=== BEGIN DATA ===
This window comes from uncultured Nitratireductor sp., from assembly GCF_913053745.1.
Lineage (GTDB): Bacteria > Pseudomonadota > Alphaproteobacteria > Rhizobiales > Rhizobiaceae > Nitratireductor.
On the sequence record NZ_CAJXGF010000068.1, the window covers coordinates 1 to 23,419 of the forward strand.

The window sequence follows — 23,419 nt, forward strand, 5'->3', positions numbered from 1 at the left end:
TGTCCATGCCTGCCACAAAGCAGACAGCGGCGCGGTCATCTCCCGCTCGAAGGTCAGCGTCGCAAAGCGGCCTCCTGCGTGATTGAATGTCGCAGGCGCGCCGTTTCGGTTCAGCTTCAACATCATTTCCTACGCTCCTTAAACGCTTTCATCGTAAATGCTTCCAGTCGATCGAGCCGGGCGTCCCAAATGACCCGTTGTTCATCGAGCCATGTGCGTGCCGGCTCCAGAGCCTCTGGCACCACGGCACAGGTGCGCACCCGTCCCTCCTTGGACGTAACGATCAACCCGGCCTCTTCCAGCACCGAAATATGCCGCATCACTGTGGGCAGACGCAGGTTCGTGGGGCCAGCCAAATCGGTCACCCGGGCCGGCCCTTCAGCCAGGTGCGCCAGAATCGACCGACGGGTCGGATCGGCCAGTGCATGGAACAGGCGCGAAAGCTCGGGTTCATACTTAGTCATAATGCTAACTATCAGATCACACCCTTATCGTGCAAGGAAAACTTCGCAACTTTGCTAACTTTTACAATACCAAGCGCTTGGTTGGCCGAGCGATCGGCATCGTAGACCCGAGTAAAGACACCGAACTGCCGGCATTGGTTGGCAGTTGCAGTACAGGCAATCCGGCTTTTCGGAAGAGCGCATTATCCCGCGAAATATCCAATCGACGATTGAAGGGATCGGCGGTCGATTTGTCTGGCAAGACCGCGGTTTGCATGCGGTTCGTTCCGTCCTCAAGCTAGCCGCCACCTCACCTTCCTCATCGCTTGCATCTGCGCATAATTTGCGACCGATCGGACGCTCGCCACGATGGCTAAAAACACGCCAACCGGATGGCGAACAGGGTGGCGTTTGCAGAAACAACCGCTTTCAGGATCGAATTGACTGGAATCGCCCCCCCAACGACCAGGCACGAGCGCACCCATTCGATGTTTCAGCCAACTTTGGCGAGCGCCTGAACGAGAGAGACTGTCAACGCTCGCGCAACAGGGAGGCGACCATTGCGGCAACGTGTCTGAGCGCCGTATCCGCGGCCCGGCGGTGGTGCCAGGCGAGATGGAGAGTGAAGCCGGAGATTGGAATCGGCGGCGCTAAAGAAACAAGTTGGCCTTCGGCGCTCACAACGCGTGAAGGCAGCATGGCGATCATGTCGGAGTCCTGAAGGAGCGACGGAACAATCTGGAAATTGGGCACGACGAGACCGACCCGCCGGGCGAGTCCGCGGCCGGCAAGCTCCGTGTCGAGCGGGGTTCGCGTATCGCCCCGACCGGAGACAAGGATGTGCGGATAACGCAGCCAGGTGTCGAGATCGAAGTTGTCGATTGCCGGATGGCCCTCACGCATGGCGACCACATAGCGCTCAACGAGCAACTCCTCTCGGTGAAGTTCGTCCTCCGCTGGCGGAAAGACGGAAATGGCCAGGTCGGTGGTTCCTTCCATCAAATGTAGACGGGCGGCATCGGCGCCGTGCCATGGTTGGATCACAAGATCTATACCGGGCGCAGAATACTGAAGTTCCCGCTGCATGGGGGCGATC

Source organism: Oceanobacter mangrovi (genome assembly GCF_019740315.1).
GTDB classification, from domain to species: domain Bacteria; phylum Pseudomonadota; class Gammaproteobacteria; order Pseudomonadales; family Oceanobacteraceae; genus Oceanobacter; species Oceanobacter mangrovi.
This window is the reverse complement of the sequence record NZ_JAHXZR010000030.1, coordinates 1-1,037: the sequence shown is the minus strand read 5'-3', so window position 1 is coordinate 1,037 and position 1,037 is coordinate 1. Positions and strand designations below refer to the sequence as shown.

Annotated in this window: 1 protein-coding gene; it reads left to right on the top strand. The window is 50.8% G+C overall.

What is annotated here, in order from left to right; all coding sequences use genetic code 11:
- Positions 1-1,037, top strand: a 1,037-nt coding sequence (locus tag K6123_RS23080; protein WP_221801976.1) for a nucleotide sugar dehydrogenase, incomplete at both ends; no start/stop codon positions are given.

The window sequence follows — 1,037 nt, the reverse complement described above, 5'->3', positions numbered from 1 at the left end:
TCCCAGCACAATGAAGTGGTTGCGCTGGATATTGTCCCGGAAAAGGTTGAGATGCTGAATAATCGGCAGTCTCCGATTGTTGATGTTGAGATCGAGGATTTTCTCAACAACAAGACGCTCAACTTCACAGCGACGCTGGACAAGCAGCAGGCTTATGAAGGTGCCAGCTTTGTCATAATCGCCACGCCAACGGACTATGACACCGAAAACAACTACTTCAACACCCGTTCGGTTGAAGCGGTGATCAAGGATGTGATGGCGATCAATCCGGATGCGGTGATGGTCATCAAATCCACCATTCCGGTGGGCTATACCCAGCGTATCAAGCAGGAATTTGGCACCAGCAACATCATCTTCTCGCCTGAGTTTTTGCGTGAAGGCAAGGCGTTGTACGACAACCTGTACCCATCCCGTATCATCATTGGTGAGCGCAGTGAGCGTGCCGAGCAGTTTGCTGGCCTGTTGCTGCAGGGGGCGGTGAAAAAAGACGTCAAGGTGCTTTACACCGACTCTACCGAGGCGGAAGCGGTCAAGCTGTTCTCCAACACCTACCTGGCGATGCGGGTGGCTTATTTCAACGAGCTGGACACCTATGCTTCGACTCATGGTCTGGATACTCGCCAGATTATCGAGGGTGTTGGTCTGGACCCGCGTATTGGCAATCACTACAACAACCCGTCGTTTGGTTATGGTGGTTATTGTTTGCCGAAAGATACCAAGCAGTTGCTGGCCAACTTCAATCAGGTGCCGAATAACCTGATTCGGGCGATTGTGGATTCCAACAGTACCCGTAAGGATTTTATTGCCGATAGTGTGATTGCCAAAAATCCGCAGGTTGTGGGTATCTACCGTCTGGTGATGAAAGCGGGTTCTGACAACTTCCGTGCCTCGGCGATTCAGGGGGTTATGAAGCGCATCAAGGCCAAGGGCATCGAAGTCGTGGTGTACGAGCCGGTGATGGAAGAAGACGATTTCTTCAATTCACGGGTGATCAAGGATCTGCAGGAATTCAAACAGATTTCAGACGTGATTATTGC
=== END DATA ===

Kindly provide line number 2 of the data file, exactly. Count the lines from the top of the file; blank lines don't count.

Lineage (GTDB): Bacteria > Pseudomonadota > Alphaproteobacteria > Rhizobiales > Rhizobiaceae > Nitratireductor.